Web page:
Adapting To the Lean Economy
by David Fleming
Getting used to the idea of the oil peak was the easy part. The hard part, starting now, is facing up to how big this thing is going to be.
It will mean deep and lengthening energy shocks affecting (first) oil and (later) gas and the electricity grid. It will probably be part of a package of trouble: climate, water, food shortages and destabilised populations. We will come to regret the delay and denial which has stolen the fifty years we should have had to get ready. We will be in trouble.
And yet this could also be the moment when we start to build a political economy which will persist far into the future, in a world in which the short-lived special case of the market economy, with its ludicrous dependence on fossil energy and sustained economic growth, becomes an embarrassing memory. There is a way of achieving permanence, of integrating human ecology into the ecology of the rest of the planet. The principle that lies at the heart of that is scale.
The Right Size
The biologist J. B. S. Haldane published a famous essay in 1927 with the title, “On Being the Right Size”. With each advance in size, there has to be a corresponding increase in complication. Why so?
Well there are lots of reasons, but the main one is that large organisms have a small surface area relative to their size, and that makes it difficult for them to absorb food and water. “Comparative anatomy”, he summarises, “is largely the story of the struggle to increase surface in proportion to volume… The higher animals are not larger than the lower because they are more complicated. They are more complicated because they are larger.”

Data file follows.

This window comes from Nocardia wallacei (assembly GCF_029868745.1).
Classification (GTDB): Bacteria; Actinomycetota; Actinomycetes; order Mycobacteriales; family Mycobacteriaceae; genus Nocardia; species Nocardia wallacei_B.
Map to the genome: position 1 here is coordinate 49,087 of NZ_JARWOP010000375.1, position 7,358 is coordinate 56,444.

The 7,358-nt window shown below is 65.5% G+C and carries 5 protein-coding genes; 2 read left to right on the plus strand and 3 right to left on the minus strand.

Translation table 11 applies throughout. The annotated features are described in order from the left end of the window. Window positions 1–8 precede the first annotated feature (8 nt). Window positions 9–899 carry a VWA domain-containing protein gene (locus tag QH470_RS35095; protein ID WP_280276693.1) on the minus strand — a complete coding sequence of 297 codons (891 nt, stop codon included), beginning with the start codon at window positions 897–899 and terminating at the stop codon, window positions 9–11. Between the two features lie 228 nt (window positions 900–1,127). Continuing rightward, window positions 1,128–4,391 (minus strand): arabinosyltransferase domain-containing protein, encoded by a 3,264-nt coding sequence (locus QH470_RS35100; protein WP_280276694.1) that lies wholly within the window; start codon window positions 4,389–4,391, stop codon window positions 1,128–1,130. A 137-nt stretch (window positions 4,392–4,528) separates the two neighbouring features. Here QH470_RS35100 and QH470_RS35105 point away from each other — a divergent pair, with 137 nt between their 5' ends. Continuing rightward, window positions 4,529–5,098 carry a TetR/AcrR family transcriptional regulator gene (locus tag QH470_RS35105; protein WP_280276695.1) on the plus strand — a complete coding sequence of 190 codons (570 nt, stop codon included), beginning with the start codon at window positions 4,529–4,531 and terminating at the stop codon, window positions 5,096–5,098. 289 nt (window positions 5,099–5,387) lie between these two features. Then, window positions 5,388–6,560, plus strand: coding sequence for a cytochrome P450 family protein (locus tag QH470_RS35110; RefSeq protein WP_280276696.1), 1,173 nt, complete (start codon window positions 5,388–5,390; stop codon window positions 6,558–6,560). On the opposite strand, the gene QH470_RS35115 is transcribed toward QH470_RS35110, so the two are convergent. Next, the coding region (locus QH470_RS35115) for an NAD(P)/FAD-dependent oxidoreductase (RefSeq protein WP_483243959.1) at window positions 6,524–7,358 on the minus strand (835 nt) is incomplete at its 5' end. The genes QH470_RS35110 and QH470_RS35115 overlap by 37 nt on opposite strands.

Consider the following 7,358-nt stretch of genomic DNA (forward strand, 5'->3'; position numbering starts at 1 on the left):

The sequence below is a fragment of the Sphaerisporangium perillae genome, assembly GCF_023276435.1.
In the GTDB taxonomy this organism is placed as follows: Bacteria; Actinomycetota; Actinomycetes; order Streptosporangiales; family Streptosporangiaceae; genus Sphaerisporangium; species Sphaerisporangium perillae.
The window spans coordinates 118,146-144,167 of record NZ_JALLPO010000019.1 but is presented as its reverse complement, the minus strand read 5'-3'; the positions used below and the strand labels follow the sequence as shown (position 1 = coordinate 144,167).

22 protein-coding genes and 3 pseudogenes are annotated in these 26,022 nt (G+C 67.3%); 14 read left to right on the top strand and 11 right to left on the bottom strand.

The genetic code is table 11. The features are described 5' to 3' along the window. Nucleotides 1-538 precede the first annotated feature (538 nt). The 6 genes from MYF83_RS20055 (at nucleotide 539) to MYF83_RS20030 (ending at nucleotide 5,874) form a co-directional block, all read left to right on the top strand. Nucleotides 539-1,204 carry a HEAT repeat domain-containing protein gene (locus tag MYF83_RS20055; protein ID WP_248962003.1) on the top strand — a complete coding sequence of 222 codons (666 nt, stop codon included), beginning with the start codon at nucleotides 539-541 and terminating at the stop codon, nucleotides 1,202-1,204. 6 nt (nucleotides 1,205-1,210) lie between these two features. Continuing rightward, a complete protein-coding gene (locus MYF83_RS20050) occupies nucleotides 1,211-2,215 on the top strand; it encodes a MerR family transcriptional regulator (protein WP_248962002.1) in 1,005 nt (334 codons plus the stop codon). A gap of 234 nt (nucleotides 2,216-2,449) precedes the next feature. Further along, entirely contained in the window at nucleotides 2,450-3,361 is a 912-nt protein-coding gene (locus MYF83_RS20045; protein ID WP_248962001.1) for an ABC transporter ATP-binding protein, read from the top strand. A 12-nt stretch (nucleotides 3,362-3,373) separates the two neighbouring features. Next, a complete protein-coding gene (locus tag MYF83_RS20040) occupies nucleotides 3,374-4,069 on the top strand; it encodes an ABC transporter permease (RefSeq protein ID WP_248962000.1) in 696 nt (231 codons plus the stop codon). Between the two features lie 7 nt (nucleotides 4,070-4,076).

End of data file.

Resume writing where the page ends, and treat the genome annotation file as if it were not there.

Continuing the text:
What, then, does “complication” mean in the case of our political economy and way of life? Well, it refers to something which, to adapt a term used in mainstream economics, is called the “intermediate economy” also known as “regrettable necessities”, that is, things which are necessary, given the size and structure that we happen to have at the moment, but regrettable in that we don’t actually get any pleasure from them
The most obvious example of a regrettable necessity is the transport of goods: transport is a necessity, given the way we organise things at the moment, but there is nothing in the actual process of transport which adds to the quality of the goods or to the flavour of the food.
A Necessary & Unregrettable Shift
Now, local communities will never be able to supply all their needs completely. The aim is not complete localisation, but to achieve an utterly revolutionary shift towards localisation.
Going Local — Where To Start
When the oil peak hits, it will be the intermediate economy that collapses. That sounds like good news, but in fact it will be terrible news for everyone except those who have already succeeded, or can quickly succeed, in building small-scale living systems in which the complication — the reliance on a massive intermediate economy — has been all-but eliminated. That means going local, and here are some ways to make a start:
- Create and maintain a network of like-minded people — Talk about the practical things you can do.
- Prepare for the transition. There will be shocks during which (say) petrol is unobtainable and supermarket shelves empty. Households should have several days supply of food and bottled water. Think about everything you may need; start adding a little bit extra to your regular shopping.
- Get involved in politics in some way — Get up to speed about the kind of national political initiative you would like to see.
- Keep cheerful — Decide to join together and make a future, locally.
This is an excerpt from the Economic Dimension of Gaia Education’s online course in Design for Sustainability. If you would like to learn more, then you can find out more about our upcoming Economic Design online course here.
Gaia Education is a leading-edge provider of sustainability education that promotes thriving communities within planetary boundaries.